The Ukrainian commander points ahead. There’s a bridge over the Donets River, then forest. Beyond it lies the Russian city of Belgorod.
“That green hill over there is Russia,” says commander Roman Gryshchenko.
In September, he helped push Moscow’s forces back across the border near Kharkiv.
The retreat marked one of the high points of the Ukrainian counteroffensive in the northeast.
Now, Kyiv’s troops in the village of Starytsya stand so close to Russia that some phones mistakenly get texts to say they’ve arrived in the country.
Gryshchenko insists the area is now “absolutely secure” — but his troops are keeping watch.
They still face drone attacks, occasional artillery strikes and the threat of raids from Russian commandos, he says.
The 5,000-strong 127th brigade he leads was formed from a volunteer force, and its mission is to defend positions in this recaptured border zone.
The last official Ukrainian outpost is buried in a trench off a muddy road leading straight to Russia. Beyond it, special forces soldiers and border guards operate unseen.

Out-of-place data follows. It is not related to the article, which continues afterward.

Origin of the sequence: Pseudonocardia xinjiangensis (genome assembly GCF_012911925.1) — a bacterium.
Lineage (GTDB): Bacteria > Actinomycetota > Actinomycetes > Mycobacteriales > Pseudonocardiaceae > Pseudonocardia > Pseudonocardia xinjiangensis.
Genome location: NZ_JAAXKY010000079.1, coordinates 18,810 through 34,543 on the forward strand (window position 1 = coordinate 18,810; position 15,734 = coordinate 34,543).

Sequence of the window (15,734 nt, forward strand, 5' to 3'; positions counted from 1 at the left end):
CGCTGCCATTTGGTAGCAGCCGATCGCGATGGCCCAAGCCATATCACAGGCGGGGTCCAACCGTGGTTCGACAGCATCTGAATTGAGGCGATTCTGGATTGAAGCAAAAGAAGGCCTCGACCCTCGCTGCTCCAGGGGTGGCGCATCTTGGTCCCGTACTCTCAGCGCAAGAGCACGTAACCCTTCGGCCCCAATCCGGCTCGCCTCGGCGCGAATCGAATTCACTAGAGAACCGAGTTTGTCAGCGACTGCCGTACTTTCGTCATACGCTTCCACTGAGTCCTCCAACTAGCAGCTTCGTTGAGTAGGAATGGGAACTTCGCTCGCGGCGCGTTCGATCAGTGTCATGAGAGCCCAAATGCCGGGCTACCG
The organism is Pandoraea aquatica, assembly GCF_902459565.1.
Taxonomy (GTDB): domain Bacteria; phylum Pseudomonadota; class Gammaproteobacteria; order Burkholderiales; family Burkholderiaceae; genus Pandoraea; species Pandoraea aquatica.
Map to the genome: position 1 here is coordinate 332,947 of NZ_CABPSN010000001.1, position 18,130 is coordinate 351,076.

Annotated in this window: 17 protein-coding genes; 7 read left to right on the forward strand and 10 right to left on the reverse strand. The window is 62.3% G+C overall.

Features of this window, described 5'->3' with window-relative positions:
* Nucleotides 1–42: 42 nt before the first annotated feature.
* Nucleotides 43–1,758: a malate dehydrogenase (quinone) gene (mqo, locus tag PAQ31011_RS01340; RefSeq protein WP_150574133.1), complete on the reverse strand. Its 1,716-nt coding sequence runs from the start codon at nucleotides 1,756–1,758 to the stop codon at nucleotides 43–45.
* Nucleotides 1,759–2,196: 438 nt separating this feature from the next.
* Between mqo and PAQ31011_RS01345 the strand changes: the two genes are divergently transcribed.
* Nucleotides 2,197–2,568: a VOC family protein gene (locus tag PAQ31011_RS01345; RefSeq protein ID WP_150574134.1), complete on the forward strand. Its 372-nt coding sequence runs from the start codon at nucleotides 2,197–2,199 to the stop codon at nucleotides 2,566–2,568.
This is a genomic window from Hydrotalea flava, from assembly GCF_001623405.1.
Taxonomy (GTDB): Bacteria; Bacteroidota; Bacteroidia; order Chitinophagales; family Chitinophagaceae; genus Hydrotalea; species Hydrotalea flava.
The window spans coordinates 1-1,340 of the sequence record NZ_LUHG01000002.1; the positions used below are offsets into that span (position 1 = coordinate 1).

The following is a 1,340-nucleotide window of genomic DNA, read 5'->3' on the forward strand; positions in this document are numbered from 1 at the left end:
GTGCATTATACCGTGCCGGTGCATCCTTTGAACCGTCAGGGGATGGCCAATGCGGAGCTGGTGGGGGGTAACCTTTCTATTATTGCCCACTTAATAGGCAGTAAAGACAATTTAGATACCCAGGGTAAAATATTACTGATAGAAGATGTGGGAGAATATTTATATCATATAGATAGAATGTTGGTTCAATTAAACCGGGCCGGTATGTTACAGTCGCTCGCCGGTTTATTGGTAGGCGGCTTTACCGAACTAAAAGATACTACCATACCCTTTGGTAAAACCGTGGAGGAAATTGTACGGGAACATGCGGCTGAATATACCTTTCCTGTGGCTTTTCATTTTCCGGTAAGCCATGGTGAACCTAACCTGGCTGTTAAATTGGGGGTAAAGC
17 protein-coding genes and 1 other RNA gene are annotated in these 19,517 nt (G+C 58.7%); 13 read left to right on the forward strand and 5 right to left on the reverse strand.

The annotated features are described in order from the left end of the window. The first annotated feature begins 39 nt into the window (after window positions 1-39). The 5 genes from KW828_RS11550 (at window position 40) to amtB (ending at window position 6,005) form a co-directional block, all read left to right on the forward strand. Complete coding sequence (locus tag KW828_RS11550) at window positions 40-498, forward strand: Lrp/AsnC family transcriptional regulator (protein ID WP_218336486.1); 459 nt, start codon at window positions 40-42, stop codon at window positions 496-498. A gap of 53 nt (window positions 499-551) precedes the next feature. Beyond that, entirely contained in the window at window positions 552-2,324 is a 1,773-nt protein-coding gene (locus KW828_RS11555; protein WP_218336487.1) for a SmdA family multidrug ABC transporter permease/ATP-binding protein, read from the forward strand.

A lone sentry keeps his finger on the trigger, alert to suspicious noises in the forest.
Below ground, a sheltered room with internet connection acts as a digital surveillance station.
Soldier Sheleh, 32, taps a computer mouse, its red light glowing in the dim room.
He inspects video footage of the area — mostly bushes and dirt roads.
“Here we monitor our side of the border and watch for possible crossings that could be used for infiltration,” he says.
They work day and night, and through bombardments, he adds.
That morning, a dozen Russian soldiers moved inside Ukrainian territory before a brigade drone dropped a grenade and forced them to retreat, according to a video the 127 brigade sent to AFP.
This area was among the first to be breached by columns of tanks sent through Belgorod in February.
With Ukraine’s troops now in control, Gryshchenko takes a tour through the recaptured territory, revisiting old battle scenes.
A Russian camp abandoned in the panic of the retreat, with pieces on a chess board still frozen mid-game.
A stretch of river used by the Ukrainian forces to surprise Russian special forces in May.
And a charred tank, the first Russian T-90 destroyed in Ukraine.
For the commander, it’s a trophy. But he regrets that it was so badly damaged his troops couldn’t reuse it.
“If we’d had the weapons we do now in March, I’d already be on the Red Square” in Moscow, he said.
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